Selective catalytic reduction is a flue-gas emission control process that converts nitrogen oxides, typically referred to as NOX, into nitrogen (N2) and water (H2O).
Selective catalytic reduction uses a catalyst to assist in creating the desired reaction between the reducing agent and the nitrogen oxides of the flue gas. The most common reductants are anhydrous ammonia, aqueous ammonia, and urea. These reductants are injected into the flue gas stream in such a way to promote a homogenous mixture before coming in contact with the catalyst. As the flue gas and ammonia mixture passes through the catalyst, the following reactions occur to produce the intended result of N2 and H2O:
Many different variations of catalyst materials and configurations exist that each have their own set of advantages and disadvantages and should be selected based upon the operating conditions and site restrictions.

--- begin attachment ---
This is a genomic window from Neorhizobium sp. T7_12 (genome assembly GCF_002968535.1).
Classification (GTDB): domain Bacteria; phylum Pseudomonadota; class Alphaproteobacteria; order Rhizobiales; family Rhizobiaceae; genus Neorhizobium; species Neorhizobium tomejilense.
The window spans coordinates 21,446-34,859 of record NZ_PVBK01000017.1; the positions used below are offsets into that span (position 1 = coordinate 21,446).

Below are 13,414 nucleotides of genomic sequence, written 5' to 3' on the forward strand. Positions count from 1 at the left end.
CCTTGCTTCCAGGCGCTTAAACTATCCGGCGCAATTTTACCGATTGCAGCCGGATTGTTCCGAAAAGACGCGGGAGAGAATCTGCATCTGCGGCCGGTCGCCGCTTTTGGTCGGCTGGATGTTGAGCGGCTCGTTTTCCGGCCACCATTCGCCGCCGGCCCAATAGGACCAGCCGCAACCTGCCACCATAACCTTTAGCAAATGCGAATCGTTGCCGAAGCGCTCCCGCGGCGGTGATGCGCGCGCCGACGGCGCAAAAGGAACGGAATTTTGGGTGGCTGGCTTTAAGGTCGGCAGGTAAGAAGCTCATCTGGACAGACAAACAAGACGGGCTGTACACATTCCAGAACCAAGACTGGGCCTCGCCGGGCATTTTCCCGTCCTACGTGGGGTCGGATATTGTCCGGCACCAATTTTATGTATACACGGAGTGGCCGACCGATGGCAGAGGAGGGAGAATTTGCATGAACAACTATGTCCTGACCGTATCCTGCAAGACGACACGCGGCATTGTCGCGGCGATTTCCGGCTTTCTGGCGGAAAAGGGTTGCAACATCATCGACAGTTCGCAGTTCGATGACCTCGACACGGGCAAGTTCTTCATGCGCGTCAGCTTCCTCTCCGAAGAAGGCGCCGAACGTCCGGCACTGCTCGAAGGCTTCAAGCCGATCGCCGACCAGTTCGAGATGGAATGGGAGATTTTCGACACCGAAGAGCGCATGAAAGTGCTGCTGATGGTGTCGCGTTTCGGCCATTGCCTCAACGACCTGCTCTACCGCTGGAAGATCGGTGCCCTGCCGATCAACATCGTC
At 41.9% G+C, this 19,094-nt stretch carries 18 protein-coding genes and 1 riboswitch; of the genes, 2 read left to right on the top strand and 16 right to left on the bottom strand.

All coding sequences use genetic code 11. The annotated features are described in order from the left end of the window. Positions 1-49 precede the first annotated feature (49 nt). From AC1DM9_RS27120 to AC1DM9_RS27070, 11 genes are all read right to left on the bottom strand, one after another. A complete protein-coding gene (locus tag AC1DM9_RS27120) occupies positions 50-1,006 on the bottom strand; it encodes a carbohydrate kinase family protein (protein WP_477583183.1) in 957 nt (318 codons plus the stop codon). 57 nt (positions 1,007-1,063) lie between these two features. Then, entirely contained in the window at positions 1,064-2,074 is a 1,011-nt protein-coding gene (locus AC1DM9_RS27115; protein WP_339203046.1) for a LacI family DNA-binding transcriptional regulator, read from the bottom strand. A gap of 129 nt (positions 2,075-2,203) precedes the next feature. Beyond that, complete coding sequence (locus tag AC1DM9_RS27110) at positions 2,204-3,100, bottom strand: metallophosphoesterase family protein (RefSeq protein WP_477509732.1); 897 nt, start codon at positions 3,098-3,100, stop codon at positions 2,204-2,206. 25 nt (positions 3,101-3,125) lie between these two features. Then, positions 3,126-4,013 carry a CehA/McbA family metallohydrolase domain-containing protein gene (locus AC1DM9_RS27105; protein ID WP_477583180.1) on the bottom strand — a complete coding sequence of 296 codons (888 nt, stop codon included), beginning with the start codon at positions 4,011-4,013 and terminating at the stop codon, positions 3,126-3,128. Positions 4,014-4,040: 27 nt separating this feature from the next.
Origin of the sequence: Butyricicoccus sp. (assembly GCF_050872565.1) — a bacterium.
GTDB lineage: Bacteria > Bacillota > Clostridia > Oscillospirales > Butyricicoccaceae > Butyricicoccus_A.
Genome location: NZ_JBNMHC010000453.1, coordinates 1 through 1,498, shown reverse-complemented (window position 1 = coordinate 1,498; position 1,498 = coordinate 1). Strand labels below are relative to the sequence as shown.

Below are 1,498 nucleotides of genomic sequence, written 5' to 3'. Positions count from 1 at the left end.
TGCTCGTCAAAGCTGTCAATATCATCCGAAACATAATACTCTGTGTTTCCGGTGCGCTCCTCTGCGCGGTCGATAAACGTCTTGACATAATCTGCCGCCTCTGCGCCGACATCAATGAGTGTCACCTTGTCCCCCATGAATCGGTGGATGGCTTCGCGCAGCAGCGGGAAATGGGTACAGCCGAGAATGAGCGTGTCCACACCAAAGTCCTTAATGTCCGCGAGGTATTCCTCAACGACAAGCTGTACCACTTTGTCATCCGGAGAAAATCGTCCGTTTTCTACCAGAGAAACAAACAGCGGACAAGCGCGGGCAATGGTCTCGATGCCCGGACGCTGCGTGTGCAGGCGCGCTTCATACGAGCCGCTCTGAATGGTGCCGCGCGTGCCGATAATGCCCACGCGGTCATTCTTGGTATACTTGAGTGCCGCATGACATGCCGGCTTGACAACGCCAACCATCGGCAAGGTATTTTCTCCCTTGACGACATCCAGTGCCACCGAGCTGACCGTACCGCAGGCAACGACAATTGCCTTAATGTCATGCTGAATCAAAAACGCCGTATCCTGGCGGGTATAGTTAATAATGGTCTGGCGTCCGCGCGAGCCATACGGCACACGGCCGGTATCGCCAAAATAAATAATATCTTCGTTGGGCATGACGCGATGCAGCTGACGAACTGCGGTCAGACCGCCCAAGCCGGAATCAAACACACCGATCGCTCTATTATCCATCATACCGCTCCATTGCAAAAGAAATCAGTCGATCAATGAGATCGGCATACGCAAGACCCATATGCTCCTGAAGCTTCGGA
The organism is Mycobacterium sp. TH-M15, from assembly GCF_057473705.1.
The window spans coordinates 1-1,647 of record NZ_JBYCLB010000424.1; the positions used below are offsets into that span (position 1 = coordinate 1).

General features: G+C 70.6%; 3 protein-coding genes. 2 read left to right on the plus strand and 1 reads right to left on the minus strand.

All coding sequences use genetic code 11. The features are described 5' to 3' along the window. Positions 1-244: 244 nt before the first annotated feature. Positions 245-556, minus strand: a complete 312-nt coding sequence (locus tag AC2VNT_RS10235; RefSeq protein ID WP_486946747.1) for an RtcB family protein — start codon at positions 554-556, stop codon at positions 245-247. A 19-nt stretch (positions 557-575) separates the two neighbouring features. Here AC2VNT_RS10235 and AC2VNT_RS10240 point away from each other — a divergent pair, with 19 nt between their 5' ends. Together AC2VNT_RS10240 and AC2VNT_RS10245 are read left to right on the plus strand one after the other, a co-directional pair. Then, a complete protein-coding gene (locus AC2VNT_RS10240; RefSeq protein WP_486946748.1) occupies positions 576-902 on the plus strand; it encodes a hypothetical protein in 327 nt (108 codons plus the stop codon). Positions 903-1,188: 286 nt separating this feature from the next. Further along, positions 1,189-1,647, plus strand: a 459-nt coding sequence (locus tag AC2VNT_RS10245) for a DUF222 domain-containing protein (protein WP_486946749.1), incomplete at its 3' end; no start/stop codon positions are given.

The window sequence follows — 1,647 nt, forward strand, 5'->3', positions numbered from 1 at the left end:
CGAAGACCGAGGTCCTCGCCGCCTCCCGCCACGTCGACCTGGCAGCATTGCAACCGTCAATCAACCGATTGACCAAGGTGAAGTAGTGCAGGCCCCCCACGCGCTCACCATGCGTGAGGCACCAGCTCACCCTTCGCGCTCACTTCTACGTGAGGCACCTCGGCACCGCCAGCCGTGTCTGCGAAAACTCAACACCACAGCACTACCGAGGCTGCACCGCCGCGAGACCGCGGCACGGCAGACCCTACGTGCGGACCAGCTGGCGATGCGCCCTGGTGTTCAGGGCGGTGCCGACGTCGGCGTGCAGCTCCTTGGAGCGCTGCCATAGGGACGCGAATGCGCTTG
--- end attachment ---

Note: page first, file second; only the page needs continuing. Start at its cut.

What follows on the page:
There are several advantages of selective catalytic reduction systems, including:
On the other side, there are a few disadvantages of SCR systems, such as:
There are some factors that must be considered before installing an SCR system. Firstly, the SCR systems function best at higher temperatures - 400°F and above. Keeping this in mind, the specific catalyst manufacturer will determine the desired range. Secondly, watertube boilers are better suited for SCR systems than firetube boilers. The reason for this is attributed to the flue gas temperature ranges and expected NOX output. However, both boilers can benefit from an SCR system when properly designed.
You should also consider the following factors with regards to reductants: